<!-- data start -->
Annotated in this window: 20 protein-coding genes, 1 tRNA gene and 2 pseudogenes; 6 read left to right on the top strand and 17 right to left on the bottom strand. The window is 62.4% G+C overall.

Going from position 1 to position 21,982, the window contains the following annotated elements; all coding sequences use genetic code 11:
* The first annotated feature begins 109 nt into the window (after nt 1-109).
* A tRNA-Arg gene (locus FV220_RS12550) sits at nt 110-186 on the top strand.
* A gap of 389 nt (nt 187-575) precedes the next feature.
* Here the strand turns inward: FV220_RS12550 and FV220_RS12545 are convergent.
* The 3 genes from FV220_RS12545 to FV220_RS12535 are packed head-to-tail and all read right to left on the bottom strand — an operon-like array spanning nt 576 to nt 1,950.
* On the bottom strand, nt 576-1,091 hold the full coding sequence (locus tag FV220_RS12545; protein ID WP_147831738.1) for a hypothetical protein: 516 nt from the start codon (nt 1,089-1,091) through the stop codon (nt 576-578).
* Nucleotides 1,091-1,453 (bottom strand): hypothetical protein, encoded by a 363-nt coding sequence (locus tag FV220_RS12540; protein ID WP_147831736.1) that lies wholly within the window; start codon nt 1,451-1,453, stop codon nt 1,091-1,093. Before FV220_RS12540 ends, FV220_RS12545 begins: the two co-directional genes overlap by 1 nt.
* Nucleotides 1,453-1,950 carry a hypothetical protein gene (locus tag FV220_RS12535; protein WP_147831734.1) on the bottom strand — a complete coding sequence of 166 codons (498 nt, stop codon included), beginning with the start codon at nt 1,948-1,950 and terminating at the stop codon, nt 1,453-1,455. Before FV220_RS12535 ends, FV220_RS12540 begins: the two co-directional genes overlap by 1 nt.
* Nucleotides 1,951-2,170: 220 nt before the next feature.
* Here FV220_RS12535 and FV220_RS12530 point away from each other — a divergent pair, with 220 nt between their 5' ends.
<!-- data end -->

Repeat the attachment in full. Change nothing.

Annotated in this window: 20 protein-coding genes, 1 tRNA gene and 2 pseudogenes; 6 read left to right on the top strand and 17 right to left on the bottom strand. The window is 62.4% G+C overall.

Going from position 1 to position 21,982, the window contains the following annotated elements; all coding sequences use genetic code 11:
* The first annotated feature begins 109 nt into the window (after nt 1-109).
* A tRNA-Arg gene (locus FV220_RS12550) sits at nt 110-186 on the top strand.
* A gap of 389 nt (nt 187-575) precedes the next feature.
* Here the strand turns inward: FV220_RS12550 and FV220_RS12545 are convergent.
* The 3 genes from FV220_RS12545 to FV220_RS12535 are packed head-to-tail and all read right to left on the bottom strand — an operon-like array spanning nt 576 to nt 1,950.
* On the bottom strand, nt 576-1,091 hold the full coding sequence (locus tag FV220_RS12545; protein ID WP_147831738.1) for a hypothetical protein: 516 nt from the start codon (nt 1,089-1,091) through the stop codon (nt 576-578).
* Nucleotides 1,091-1,453 (bottom strand): hypothetical protein, encoded by a 363-nt coding sequence (locus tag FV220_RS12540; protein ID WP_147831736.1) that lies wholly within the window; start codon nt 1,451-1,453, stop codon nt 1,091-1,093. Before FV220_RS12540 ends, FV220_RS12545 begins: the two co-directional genes overlap by 1 nt.
* Nucleotides 1,453-1,950 carry a hypothetical protein gene (locus tag FV220_RS12535; protein WP_147831734.1) on the bottom strand — a complete coding sequence of 166 codons (498 nt, stop codon included), beginning with the start codon at nt 1,948-1,950 and terminating at the stop codon, nt 1,453-1,455. Before FV220_RS12535 ends, FV220_RS12540 begins: the two co-directional genes overlap by 1 nt.
* Nucleotides 1,951-2,170: 220 nt before the next feature.
* Here FV220_RS12535 and FV220_RS12530 point away from each other — a divergent pair, with 220 nt between their 5' ends.